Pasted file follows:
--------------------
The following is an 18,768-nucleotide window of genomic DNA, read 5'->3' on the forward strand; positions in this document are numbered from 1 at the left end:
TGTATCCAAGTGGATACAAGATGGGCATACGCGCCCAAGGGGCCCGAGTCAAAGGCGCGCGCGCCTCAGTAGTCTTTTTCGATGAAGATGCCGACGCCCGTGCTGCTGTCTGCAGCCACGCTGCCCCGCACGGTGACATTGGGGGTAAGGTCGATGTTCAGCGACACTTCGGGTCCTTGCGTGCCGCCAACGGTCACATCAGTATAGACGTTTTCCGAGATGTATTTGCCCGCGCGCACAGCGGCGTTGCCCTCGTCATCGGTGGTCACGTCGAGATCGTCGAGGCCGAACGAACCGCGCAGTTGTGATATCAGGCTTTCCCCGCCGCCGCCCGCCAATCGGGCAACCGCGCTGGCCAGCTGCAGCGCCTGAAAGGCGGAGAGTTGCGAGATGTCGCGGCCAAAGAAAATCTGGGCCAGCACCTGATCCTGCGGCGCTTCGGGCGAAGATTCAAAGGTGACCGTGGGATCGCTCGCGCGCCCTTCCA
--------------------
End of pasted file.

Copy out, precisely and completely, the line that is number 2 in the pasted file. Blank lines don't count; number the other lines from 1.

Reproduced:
TGTATCCAAGTGGATACAAGATGGGCATACGCGCCCAAGGGGCCCGAGTCAAAGGCGCGCGCGCCTCAGTAGTCTTTTTCGATGAAGATGCCGACGCCCGTGCTGCTGTCTGCAGCCACGCTGCCCCGCACGGTGACATTGGGGGTAAGGTCGATGTTCAGCGACACTTCGGGTCCTTGCGTGCCGCCAACGGTCACATCAGTATAGACGTTTTCCGAGATGTATTTGCCCGCGCGCACAGCGGCGTTGCCCTCGTCATCGGTGGTCACGTCGAGATCGTCGAGGCCGAACGAACCGCGCAGTTGTGATATCAGGCTTTCCCCGCCGCCGCCCGCCAATCGGGCAACCGCGCTGGCCAGCTGCAGCGCCTGAAAGGCGGAGAGTTGCGAGATGTCGCGGCCAAAGAAAATCTGGGCCAGCACCTGATCCTGCGGCGCTTCGGGCGAAGATTCAAAGGTGACCGTGGGATCGCTCGCGCGCCCTTCCA